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Zinc chloride

Zinc chloride
IUPAC name Zinc chloride
Other names Zinc(II) chloride,
zinc dichloride,
butter of zinc,
Zinc butter
CAS number 7646-85-7
RTECS number ZH1400000
Molecular formula ZnCl2
Molar mass 136.315 g/mol
Appearance White crystalline solid.
Density 2.907 g/cm³, solid
Melting point

275 °C (548 K)

Boiling point

756 °C (1029 K)

Solubility in water 432 g/100 mL (25 °C)
Crystal structure Four forms known
Hexagonal close-packed (δ)
is the only stable form
when anhydrous.
Tetrahedral, 4-coordinate,
linear in the gas phase.
MSDS External MSDS
EU classification Irritant (I),
R-phrases R34, R50, R53
S-phrases S7/8, S28, S45, S60,
Related Compounds
Other anions Zinc fluoride,
zinc bromide,
zinc iodide
Other cations Copper(II) chloride,
cadmium chloride
Except where noted otherwise, data are given for
materials in their standard state
(at 25 °C, 100 kPa)

Infobox disclaimer and references

Zinc chloride is the name of chemical compound with the formula ZnCl2 and its hydrates. Zinc chlorides, of which at nine crystalline forms are known, are colorless or white and highly soluble in water. ZnCl2 itself is hygroscopic and even deliquescent. Samples should therefore be protected from sources of moisture, including the water vapor present in ambient air. Zinc chloride finds wide application in textile processing, metallurgical fluxes, and chemical synthesis.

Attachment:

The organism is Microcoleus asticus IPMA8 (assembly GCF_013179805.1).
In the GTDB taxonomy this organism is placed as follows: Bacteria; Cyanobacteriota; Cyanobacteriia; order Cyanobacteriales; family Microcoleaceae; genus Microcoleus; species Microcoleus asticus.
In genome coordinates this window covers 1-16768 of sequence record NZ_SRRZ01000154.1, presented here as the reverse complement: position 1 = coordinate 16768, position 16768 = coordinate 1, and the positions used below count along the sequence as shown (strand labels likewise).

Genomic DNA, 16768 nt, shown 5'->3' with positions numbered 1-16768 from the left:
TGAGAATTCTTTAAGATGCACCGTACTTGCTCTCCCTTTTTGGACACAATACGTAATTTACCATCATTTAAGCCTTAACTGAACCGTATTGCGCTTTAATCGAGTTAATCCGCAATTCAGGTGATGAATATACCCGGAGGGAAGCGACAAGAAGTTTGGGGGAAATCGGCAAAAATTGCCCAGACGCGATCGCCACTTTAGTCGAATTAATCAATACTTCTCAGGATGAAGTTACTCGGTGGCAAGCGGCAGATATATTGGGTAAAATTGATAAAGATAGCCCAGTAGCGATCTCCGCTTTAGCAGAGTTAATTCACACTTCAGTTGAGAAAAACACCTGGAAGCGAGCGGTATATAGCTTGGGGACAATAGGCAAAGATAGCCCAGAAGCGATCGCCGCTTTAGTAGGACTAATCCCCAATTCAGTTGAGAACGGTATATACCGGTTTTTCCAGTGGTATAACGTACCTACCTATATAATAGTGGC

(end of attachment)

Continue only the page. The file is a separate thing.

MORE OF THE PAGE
Structure and basic properties

Four crystalline forms, so-called polymorphs, of ZnCl2 are known, and in each case the Zn2+ ions are tetrahedrally coordinated to four chloride ligands.[1] Rapid cooling of molten ZnCl2 gives a glass, that is, a rigid amorphous solid. Additionally ZnCl2 forms hydrates and at least one mixed hydroxide, ZnClOH.[1]

The covalent character is of the anhydrous material is indicated by its relatively low melting point of 275 °C. Further evidence for covalency is provided by the high solubility of the dichloride in etherial solvents such as wherein it forms adducts with the formula ZnCl2L2 where L = ligand such as O(C2H5)2. Consistent with the Lewis acidity of Zn2+, aqueous solutions of ZnCl2 are acidic solutions: a 6 M aqueous solution has a pH of 1.[2]

Four hydrates of zinc chloride are known. ZnCl2(H2O)4 crystallizes from aqueous solutions of zinc chloride. Also characterized are ZnCl2(H2O)n where n = 1, 1.5, 2.5, and 3.[2] When hydrated zinc chloride is heated, one obtains a residue of ZnOHCl.

In aqueous solution, zinc chloride fully dissociated into Zn2+. Thus, although many zinc salts have different formulas and different crystal structures, these salts behave very similarly in aqueous solution. For example, solutions prepared from any of the polymorphs of ZnCl2 as well as other halides (bromide, iodide) and the sulfate can often be used interchangeably for the preparation of other zinc compounds. Illustrative is the preparation of zinc carbonate:

ZnCl2(aq) + Na2CO3(aq) → ZnCO3(s) + 2 NaCl(aq)

Preparation and purification

Anhydrous ZnCl2 can be prepared from zinc and hydrogen chloride.

Zn + 2 HCl → ZnCl2 + H2